10. From 2016 until 2019, as noted above, the Respondent facilitated two purchases in client SD’s TFSA contrary to the policies and procedures of the Member. As a consequence of opening and maintaining a TFSA for which she was not eligible as a non-resident, client SD incurred a tax penalty from the CRA.
  11. On November 13, 2019, client SD complained to BMOII about the fact that she had incurred a financial penalty owed to the CRA because the Respondent had advised her to open a TFSA while she was a non-resident of Canada. Client SD asked BMOII to liquidate the TFSA so that the proceeds of the redemption could be used to pay the CRA. Client SD subsequently redeemed her holdings in her TFSA and applied the proceeds towards the payment of her tax penalty.
  12. By virtue of the forgoing, the Respondent failed to use due diligence to learn and accurately record the residential address of a client on a new account application form, contrary to the Member’s policies and procedures and MFDA Rules 2.2.1, 2.1.1, and 1.1.2 (as it relates to MFDA Rule 2.5.1).
  13. By virtue of the foregoing, the Respondent opened a new Tax-Free-Savings-Account and processed mutual fund purchases on behalf of a client who was a non-resident of Canada, contrary to the policies and procedures of the Member, and MFDA Rules 2.2.1, 2.1.1 and 1.1.2 (as it relates to MFDA Rule 2.5.1).

NOTICE is further given that the Respondent shall be entitled to appear and be heard and be represented by counsel or agent at the hearing and to make submissions, present evidence and call, examine and cross-examine witnesses.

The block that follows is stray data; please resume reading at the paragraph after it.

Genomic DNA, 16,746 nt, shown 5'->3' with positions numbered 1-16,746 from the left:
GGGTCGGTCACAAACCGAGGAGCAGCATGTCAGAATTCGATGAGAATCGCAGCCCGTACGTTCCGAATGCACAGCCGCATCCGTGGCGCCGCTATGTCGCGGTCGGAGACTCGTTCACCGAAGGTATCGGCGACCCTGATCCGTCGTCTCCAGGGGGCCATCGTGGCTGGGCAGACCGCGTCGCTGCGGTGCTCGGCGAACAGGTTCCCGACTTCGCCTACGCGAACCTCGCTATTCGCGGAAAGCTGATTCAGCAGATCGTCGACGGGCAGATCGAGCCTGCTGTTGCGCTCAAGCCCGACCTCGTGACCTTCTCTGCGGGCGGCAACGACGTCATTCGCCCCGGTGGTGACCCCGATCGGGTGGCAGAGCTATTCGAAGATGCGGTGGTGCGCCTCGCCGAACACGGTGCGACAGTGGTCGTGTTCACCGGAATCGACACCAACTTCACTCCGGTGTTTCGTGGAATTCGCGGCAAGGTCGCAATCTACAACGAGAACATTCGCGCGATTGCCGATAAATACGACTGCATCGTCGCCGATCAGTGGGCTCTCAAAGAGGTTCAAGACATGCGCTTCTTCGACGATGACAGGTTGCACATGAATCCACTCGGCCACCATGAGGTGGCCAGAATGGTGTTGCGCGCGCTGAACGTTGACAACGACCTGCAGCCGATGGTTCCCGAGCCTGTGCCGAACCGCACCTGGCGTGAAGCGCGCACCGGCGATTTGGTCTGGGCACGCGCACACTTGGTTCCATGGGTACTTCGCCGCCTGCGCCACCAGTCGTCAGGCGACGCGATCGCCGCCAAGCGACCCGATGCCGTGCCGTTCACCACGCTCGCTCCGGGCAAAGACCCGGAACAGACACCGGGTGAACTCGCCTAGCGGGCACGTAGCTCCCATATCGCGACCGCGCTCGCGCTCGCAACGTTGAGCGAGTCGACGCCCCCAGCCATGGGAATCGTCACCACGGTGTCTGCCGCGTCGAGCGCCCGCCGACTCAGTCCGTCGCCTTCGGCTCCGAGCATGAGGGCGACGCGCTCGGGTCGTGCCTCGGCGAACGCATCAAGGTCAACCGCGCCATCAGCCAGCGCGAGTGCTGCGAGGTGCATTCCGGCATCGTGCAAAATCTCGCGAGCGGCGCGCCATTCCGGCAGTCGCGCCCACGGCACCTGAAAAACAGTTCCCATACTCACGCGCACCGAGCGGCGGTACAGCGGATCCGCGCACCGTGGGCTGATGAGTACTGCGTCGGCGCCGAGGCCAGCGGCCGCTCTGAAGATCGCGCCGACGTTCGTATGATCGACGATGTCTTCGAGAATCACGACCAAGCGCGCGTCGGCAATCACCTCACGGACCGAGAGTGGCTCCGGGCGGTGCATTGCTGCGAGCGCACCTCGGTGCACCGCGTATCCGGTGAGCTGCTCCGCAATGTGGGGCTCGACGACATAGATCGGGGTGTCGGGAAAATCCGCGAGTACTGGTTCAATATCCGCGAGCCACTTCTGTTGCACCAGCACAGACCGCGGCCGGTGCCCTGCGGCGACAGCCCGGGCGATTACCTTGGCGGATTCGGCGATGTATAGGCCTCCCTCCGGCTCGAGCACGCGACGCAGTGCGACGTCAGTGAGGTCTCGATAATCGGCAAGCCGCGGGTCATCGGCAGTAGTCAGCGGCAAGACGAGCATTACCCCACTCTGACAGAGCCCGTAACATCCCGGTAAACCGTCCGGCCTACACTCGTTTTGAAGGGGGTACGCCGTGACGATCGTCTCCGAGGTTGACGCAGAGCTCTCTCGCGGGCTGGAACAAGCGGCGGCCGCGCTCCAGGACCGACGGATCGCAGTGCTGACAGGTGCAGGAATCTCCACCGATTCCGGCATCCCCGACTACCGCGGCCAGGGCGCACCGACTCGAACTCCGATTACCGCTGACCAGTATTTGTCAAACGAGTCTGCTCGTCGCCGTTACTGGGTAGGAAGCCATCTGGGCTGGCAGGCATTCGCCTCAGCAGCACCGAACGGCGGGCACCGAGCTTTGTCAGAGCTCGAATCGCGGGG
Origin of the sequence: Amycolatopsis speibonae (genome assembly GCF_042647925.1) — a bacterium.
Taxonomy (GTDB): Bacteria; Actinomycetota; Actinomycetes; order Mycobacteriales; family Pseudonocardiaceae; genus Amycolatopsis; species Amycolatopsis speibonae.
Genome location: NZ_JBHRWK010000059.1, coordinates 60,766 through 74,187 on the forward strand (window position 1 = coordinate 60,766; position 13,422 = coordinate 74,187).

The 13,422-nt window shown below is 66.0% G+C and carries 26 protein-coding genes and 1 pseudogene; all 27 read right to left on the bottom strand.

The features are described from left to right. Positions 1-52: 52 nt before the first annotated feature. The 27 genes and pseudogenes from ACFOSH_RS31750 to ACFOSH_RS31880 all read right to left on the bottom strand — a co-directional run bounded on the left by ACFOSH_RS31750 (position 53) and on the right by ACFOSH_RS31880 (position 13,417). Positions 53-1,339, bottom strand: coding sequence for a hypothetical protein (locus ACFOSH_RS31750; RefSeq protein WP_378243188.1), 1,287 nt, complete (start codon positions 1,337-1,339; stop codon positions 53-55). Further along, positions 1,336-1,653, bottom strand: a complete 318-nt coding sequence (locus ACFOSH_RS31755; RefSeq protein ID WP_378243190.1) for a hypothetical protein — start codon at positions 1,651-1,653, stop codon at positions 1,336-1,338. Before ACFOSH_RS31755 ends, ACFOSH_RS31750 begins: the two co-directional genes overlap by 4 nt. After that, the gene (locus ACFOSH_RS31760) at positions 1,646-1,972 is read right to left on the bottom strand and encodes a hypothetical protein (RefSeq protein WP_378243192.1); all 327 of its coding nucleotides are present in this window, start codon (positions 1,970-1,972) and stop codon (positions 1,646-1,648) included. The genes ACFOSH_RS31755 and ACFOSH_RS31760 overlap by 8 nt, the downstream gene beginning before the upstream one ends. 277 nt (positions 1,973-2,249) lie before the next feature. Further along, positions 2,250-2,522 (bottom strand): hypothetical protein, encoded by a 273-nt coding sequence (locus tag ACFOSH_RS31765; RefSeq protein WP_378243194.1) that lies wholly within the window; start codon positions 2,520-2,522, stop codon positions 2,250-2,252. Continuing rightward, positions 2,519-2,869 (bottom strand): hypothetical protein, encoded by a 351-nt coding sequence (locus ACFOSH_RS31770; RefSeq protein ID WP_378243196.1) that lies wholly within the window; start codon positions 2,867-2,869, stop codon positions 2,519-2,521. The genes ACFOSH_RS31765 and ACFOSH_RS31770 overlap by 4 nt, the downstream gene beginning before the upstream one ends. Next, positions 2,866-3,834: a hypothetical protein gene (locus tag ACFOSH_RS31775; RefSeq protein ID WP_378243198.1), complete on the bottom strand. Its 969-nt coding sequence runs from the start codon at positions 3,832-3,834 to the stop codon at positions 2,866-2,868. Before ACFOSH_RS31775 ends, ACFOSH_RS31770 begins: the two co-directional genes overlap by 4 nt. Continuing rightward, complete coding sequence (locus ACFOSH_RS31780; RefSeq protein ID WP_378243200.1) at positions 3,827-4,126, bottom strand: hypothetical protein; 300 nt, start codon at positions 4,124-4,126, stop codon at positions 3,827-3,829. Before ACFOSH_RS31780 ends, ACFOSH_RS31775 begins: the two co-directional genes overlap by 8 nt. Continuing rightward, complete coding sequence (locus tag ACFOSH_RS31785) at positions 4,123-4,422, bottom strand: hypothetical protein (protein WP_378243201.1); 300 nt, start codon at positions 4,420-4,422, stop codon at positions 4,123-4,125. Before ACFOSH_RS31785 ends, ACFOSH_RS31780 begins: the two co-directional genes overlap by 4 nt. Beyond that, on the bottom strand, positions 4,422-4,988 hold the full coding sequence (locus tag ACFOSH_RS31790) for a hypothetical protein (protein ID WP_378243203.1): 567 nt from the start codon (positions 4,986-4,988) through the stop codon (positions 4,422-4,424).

NOTICE is further given that MFDA By-laws provide that if, in the opinion of the Hearing Panel, the Respondent:

  • has failed to carry out any agreement with the MFDA;
  • has failed to comply with or carry out the provisions of any federal or provincial statute relating to the business of the Member or of any regulation or policy made pursuant thereto;
  • has failed to comply with the provisions of any By-law, Rule or Policy of the MFDA;
  • has engaged in any business conduct or practice which such Regional Council in its discretion considers unbecoming or not in the public interest; or
  • is otherwise not qualified whether by integrity, solvency, training or experience,

the Hearing Panel has the power to impose any one or more of the following penalties:

  1. a reprimand;
  2. a fine not exceeding the greater of:
    1. $5,000,000.00 per offence; and
    2. an amount equal to three times the profit obtained or loss avoided by such person as a result of committing the violation;
  3. suspension of the authority of the person to conduct securities related business for such specified period and upon such terms as the Hearing Panel may determine;
  4. revocation of the authority of such person to conduct securities related business;
  5. prohibition of the authority of the person to conduct securities related business in any capacity for any period of time; and